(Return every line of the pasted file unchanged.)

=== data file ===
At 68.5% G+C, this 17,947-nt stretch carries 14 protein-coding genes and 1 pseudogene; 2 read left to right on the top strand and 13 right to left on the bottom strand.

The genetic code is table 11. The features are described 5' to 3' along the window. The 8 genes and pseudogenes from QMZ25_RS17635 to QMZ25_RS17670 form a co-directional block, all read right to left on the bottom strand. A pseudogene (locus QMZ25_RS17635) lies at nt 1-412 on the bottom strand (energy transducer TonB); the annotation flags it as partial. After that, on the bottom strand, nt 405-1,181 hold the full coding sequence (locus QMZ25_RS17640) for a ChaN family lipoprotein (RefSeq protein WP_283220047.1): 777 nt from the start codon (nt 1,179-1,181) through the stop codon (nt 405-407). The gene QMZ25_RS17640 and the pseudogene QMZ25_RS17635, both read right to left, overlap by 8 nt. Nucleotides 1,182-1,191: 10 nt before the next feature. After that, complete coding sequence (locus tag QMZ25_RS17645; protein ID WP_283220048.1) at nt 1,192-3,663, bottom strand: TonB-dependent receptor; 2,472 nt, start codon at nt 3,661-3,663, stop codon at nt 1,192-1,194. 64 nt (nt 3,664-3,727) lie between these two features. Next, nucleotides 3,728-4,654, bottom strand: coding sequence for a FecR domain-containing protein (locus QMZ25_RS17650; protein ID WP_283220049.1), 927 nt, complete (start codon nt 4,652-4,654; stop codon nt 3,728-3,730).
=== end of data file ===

At 68.5% G+C, this 17,947-nt stretch carries 14 protein-coding genes and 1 pseudogene; 2 read left to right on the top strand and 13 right to left on the bottom strand.

The genetic code is table 11. The features are described 5' to 3' along the window. The 8 genes and pseudogenes from QMZ25_RS17635 to QMZ25_RS17670 form a co-directional block, all read right to left on the bottom strand. A pseudogene (locus QMZ25_RS17635) lies at nt 1-412 on the bottom strand (energy transducer TonB); the annotation flags it as partial. After that, on the bottom strand, nt 405-1,181 hold the full coding sequence (locus QMZ25_RS17640) for a ChaN family lipoprotein (RefSeq protein WP_283220047.1): 777 nt from the start codon (nt 1,179-1,181) through the stop codon (nt 405-407). The gene QMZ25_RS17640 and the pseudogene QMZ25_RS17635, both read right to left, overlap by 8 nt. Nucleotides 1,182-1,191: 10 nt before the next feature. After that, complete coding sequence (locus tag QMZ25_RS17645; protein ID WP_283220048.1) at nt 1,192-3,663, bottom strand: TonB-dependent receptor; 2,472 nt, start codon at nt 3,661-3,663, stop codon at nt 1,192-1,194. 64 nt (nt 3,664-3,727) lie between these two features. Next, nucleotides 3,728-4,654, bottom strand: coding sequence for a FecR domain-containing protein (locus QMZ25_RS17650; protein ID WP_283220049.1), 927 nt, complete (start codon nt 4,652-4,654; stop codon nt 3,728-3,730).